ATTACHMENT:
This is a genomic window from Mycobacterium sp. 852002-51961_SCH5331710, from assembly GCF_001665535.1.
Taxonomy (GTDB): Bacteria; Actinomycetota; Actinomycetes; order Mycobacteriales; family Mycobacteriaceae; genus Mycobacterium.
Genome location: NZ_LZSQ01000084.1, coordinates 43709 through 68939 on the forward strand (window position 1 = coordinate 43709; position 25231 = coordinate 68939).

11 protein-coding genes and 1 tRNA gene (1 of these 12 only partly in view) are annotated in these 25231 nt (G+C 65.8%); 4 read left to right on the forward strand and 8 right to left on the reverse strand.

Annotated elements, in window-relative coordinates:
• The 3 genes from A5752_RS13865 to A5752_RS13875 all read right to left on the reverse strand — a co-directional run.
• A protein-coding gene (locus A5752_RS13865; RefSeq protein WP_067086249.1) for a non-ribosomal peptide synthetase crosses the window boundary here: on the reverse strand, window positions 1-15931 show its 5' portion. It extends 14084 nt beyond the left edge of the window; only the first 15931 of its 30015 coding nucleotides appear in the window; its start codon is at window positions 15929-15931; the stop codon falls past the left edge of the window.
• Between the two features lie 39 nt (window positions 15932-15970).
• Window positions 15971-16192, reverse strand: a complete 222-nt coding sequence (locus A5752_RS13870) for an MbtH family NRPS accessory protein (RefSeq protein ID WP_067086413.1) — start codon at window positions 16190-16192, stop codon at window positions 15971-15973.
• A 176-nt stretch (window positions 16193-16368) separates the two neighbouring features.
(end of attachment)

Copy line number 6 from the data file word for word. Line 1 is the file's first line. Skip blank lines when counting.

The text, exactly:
• The 3 genes from A5752_RS13865 to A5752_RS13875 all read right to left on the reverse strand — a co-directional run.